Friday, September 13, 2013

Confessions of the World's Worst Mom. Ever.

I'm writing this so that I can say out loud what everyone should know about me despite public appearances otherwise. I'm a terrible mom. Now, I know you'll be inclined to pooh-pooh that and I'll accept that it's a pretty bold thing to say, rather lending itself to a counter. But hear me out.

Last night at dinner, my bright young boy started a conversation this way: "What do you think is more valuable - confidence or pride?" Great topic! We started to go back and forth. He believes pride is more important and set out to convince me. I believe confidence is infinitely more valuable, and honorable, and made my case. At some point, I became aware that Sam wasn't buying it. He started showing signs of exasperation and impatience with my point of view. (Don't know where he gets that from.) So I told him his outward appearance was inappropriate, that he should continue to show in his tone of voice and expression an interest in what I was saying. Essentially, I was telling him to control his temper. When he insisted he wasn't behaving in any way that would indicate impatience I decided to teach him a lesson.

So I threw a fork at him.

My intention was to have the fork clatter on the table between him and Sara, make a noise, and startle him. I hoped to say that my actions did not match what I was saying, that a person had to show what they felt, not just say it.

I'm sure if my high school PE teacher were reading this she'd attest to the fact that my prowess with throwing objects even near an intended goal are less than stellar. My softball teammates could back her up on this. And anyone who'd ever played Bozo Buckets with me.

Had I remembered that before I embarked on this lesson we'd be using a different example to extol my horrible-mother-ness. As it is, we're talking about how that fork hit Sara in the wrist.

At first, I just looked blankly at her not able to piece together the vision I had of what would happen with what actually happened. What are the odds, for Pete's sake? I actually punctured her skin! She started to tremble - and so did I - when we saw that she was actually hurt. My motherly instincts (the good ones, not the ones that throw forks at you) kicked in and I immediately tended to her wound, got her patched up and offered a million apologies. When Lucy got to the table late we had the remnants of the pride vs confidence argument still lingering in the air, along with a mess of dishes and first-aid items, and one less fork than people. "Wha'd I miss?" she stared.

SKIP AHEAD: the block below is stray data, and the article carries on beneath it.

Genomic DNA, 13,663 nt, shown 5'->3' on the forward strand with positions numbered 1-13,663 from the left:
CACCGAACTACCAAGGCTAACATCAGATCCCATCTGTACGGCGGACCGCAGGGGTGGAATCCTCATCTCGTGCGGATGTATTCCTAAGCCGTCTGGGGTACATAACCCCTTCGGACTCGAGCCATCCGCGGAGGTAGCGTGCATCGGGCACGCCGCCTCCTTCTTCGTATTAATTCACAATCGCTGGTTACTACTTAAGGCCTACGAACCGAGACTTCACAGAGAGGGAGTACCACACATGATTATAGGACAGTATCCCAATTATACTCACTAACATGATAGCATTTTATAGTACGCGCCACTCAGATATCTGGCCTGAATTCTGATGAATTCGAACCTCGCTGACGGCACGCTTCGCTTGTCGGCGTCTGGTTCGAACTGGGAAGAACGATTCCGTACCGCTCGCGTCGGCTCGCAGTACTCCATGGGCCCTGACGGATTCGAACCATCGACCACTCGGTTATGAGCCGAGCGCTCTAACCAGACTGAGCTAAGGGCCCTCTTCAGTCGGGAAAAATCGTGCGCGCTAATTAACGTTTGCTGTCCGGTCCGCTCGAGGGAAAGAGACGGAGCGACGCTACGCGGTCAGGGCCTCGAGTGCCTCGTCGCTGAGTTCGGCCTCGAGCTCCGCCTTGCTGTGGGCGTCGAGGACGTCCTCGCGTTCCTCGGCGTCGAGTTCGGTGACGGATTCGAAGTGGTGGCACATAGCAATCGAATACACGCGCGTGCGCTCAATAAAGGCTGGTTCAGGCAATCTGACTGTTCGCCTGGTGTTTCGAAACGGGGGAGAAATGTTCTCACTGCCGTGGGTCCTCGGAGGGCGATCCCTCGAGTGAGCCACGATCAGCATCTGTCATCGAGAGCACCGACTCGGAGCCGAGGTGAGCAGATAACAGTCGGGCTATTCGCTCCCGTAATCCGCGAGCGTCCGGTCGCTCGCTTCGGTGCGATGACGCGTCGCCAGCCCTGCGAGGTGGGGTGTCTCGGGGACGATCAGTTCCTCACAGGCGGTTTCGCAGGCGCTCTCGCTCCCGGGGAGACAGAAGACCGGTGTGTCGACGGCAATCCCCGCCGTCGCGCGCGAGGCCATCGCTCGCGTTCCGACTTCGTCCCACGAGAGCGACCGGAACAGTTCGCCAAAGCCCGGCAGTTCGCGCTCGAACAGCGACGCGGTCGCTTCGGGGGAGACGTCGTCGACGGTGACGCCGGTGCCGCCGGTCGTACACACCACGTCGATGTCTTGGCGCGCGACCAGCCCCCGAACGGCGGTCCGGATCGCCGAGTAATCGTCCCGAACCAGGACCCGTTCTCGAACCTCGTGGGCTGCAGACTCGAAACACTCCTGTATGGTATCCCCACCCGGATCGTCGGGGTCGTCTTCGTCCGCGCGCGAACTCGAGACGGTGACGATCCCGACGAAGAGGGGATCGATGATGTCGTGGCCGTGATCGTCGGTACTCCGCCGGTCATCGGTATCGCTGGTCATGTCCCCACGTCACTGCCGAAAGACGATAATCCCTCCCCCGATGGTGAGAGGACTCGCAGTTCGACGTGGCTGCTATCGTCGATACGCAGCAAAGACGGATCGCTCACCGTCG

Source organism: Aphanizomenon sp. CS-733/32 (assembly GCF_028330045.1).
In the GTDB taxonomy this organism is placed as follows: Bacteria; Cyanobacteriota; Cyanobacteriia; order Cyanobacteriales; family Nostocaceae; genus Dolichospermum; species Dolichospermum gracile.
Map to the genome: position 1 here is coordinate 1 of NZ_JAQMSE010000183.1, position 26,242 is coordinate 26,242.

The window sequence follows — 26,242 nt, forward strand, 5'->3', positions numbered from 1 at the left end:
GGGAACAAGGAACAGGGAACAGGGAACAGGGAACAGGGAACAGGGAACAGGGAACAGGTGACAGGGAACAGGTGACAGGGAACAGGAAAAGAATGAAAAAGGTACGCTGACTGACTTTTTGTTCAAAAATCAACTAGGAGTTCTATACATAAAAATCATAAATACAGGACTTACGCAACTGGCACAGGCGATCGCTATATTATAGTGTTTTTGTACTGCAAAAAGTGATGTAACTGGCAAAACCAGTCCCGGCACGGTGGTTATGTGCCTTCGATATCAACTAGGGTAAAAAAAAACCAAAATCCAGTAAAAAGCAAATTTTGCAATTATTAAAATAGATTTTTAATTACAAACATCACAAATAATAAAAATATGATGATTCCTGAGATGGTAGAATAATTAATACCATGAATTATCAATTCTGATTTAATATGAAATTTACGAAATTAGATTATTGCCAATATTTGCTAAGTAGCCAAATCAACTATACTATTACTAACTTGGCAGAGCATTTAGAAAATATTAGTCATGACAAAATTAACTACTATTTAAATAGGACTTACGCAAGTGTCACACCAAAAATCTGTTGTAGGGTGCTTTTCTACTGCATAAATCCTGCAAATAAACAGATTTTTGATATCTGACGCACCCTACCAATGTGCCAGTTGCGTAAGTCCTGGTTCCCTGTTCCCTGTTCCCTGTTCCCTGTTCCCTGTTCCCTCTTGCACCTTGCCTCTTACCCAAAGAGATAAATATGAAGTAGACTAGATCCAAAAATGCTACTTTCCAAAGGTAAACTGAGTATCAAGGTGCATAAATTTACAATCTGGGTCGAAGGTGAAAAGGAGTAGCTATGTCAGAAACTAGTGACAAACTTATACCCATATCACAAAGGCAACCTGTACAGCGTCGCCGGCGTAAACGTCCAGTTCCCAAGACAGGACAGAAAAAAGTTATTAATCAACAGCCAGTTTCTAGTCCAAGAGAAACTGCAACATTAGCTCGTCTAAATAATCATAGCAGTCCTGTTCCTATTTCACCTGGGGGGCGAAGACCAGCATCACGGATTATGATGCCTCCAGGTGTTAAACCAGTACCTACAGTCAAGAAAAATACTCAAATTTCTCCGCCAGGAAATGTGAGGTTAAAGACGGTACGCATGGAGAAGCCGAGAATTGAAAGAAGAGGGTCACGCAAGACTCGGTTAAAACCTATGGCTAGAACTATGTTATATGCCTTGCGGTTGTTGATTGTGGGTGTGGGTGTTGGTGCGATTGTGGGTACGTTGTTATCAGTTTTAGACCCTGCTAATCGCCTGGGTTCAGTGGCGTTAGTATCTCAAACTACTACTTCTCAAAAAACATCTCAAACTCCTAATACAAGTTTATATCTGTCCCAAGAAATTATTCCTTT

After more amends that included a trip to the book store, three books, ice cream, an eclair and 30 extra before-bed minutes, I sent my Sara off to sleep. She accepted all my apologies with good grace and kisses and not a little extra pandering (hence the eclair).

Sara is a joy and I love her so deeply my very being is filled with her in every moment of every day in a way that is not just familiar because I know her now, but because I knew her before she was born. She is me. If I hurt her, even unwittingly, it breaks me into a million pieces. I didn't sleep well.

This morning, she crept into my bed and worried aloud that her finger hurt, that her wrist ached when she moved it a certain way. She was up early for band practice and immediately I scrolled through all the horrible possibilities. Music and art are her life. She was born with talent I can't even wrap my mind around. What had I done? How to explain this at the gates? "Well, you see, Peter, I was trying to teach Sam a lesson about controlling his temper..." Good gravy!

I took another look at her wrist, determined it just needed a little time to heal, and sent her off to school with a carefully worded note to the teachers and some extra hugs and kisses. I think she'll be fine. As she was leaving, she called over her shoulder, "Don't worry Mami!" She was consoling me.

I'm seriously the worst mom. Ever.

1 comment:

  1. Most parents, if they are honest, Carmen, have similar stories they could tell. I include myself with them. Stacked against the good things we try to do on a daily basis, they don't make much of a dent. As the parent of adult children, I can tell you the recounting of those stories makes for some wry chuckles and grimaces over the years. But such events are not fatal, and if I read you right, your kids are smart enough to understand that. Hope you sleep better tonight!